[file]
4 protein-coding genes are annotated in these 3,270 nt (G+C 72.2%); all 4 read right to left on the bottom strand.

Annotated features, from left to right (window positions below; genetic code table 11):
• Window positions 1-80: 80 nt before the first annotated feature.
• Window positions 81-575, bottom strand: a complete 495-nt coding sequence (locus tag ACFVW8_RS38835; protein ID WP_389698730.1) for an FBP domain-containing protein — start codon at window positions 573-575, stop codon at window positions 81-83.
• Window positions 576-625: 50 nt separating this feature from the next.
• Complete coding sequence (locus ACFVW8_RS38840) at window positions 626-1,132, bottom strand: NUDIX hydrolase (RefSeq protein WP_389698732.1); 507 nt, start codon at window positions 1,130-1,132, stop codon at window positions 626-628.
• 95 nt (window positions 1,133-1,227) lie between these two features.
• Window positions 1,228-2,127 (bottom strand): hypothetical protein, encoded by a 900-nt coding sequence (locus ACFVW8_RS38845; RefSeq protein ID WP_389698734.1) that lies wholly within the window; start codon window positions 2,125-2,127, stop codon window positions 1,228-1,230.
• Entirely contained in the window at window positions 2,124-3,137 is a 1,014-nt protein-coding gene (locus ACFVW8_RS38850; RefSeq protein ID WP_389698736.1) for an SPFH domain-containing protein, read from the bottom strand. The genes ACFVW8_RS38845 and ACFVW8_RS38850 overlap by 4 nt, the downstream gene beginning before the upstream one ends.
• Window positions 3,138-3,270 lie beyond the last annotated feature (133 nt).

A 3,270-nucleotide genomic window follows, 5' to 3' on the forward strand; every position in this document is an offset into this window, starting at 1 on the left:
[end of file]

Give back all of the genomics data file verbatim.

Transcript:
4 protein-coding genes are annotated in these 3,270 nt (G+C 72.2%); all 4 read right to left on the bottom strand.

Annotated features, from left to right (window positions below; genetic code table 11):
• Window positions 1-80: 80 nt before the first annotated feature.
• Window positions 81-575, bottom strand: a complete 495-nt coding sequence (locus tag ACFVW8_RS38835; protein ID WP_389698730.1) for an FBP domain-containing protein — start codon at window positions 573-575, stop codon at window positions 81-83.
• Window positions 576-625: 50 nt separating this feature from the next.
• Complete coding sequence (locus ACFVW8_RS38840) at window positions 626-1,132, bottom strand: NUDIX hydrolase (RefSeq protein WP_389698732.1); 507 nt, start codon at window positions 1,130-1,132, stop codon at window positions 626-628.
• 95 nt (window positions 1,133-1,227) lie between these two features.
• Window positions 1,228-2,127 (bottom strand): hypothetical protein, encoded by a 900-nt coding sequence (locus ACFVW8_RS38845; RefSeq protein ID WP_389698734.1) that lies wholly within the window; start codon window positions 2,125-2,127, stop codon window positions 1,228-1,230.
• Entirely contained in the window at window positions 2,124-3,137 is a 1,014-nt protein-coding gene (locus ACFVW8_RS38850; RefSeq protein ID WP_389698736.1) for an SPFH domain-containing protein, read from the bottom strand. The genes ACFVW8_RS38845 and ACFVW8_RS38850 overlap by 4 nt, the downstream gene beginning before the upstream one ends.
• Window positions 3,138-3,270 lie beyond the last annotated feature (133 nt).

A 3,270-nucleotide genomic window follows, 5' to 3' on the forward strand; every position in this document is an offset into this window, starting at 1 on the left: